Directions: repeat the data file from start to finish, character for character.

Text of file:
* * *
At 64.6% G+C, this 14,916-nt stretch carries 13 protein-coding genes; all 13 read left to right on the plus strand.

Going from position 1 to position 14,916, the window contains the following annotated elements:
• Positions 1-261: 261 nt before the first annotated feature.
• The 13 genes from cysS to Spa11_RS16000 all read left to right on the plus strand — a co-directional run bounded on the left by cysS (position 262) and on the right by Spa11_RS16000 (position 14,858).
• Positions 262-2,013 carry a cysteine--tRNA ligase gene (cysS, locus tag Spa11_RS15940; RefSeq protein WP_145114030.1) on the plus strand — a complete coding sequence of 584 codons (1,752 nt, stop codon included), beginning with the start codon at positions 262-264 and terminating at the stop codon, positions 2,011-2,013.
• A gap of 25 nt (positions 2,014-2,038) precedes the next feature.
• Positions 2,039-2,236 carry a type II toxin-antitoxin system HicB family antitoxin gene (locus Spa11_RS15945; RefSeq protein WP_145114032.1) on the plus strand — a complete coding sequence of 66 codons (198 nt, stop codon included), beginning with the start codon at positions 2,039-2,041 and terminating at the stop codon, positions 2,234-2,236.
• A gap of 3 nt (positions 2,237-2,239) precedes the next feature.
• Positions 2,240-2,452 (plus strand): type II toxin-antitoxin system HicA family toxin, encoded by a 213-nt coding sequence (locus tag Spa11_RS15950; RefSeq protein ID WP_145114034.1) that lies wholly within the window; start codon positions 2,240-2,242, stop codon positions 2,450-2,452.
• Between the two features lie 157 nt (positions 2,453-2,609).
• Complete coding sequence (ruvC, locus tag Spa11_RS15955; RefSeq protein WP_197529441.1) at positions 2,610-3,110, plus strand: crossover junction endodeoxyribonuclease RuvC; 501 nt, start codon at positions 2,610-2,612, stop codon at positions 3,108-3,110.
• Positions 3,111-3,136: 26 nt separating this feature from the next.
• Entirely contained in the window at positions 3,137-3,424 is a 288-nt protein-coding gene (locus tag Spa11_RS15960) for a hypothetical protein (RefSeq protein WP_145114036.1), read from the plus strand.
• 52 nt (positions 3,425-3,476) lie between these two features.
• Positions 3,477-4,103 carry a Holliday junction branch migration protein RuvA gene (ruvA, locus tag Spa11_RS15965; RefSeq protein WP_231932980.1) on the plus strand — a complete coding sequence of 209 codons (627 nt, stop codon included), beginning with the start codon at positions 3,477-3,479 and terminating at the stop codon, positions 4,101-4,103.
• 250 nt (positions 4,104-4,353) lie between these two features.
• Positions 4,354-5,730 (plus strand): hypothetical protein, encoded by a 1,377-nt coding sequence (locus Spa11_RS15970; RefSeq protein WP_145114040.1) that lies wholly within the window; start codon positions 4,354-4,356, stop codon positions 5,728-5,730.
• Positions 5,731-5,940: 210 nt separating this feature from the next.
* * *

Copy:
At 64.6% G+C, this 14,916-nt stretch carries 13 protein-coding genes; all 13 read left to right on the plus strand.

Going from position 1 to position 14,916, the window contains the following annotated elements:
• Positions 1-261: 261 nt before the first annotated feature.
• The 13 genes from cysS to Spa11_RS16000 all read left to right on the plus strand — a co-directional run bounded on the left by cysS (position 262) and on the right by Spa11_RS16000 (position 14,858).
• Positions 262-2,013 carry a cysteine--tRNA ligase gene (cysS, locus tag Spa11_RS15940; RefSeq protein WP_145114030.1) on the plus strand — a complete coding sequence of 584 codons (1,752 nt, stop codon included), beginning with the start codon at positions 262-264 and terminating at the stop codon, positions 2,011-2,013.
• A gap of 25 nt (positions 2,014-2,038) precedes the next feature.
• Positions 2,039-2,236 carry a type II toxin-antitoxin system HicB family antitoxin gene (locus Spa11_RS15945; RefSeq protein WP_145114032.1) on the plus strand — a complete coding sequence of 66 codons (198 nt, stop codon included), beginning with the start codon at positions 2,039-2,041 and terminating at the stop codon, positions 2,234-2,236.
• A gap of 3 nt (positions 2,237-2,239) precedes the next feature.
• Positions 2,240-2,452 (plus strand): type II toxin-antitoxin system HicA family toxin, encoded by a 213-nt coding sequence (locus tag Spa11_RS15950; RefSeq protein ID WP_145114034.1) that lies wholly within the window; start codon positions 2,240-2,242, stop codon positions 2,450-2,452.
• Between the two features lie 157 nt (positions 2,453-2,609).
• Complete coding sequence (ruvC, locus tag Spa11_RS15955; RefSeq protein WP_197529441.1) at positions 2,610-3,110, plus strand: crossover junction endodeoxyribonuclease RuvC; 501 nt, start codon at positions 2,610-2,612, stop codon at positions 3,108-3,110.
• Positions 3,111-3,136: 26 nt separating this feature from the next.
• Entirely contained in the window at positions 3,137-3,424 is a 288-nt protein-coding gene (locus tag Spa11_RS15960) for a hypothetical protein (RefSeq protein WP_145114036.1), read from the plus strand.
• 52 nt (positions 3,425-3,476) lie between these two features.
• Positions 3,477-4,103 carry a Holliday junction branch migration protein RuvA gene (ruvA, locus tag Spa11_RS15965; RefSeq protein WP_231932980.1) on the plus strand — a complete coding sequence of 209 codons (627 nt, stop codon included), beginning with the start codon at positions 3,477-3,479 and terminating at the stop codon, positions 4,101-4,103.
• 250 nt (positions 4,104-4,353) lie between these two features.
• Positions 4,354-5,730 (plus strand): hypothetical protein, encoded by a 1,377-nt coding sequence (locus Spa11_RS15970; RefSeq protein WP_145114040.1) that lies wholly within the window; start codon positions 4,354-4,356, stop codon positions 5,728-5,730.
• Positions 5,731-5,940: 210 nt separating this feature from the next.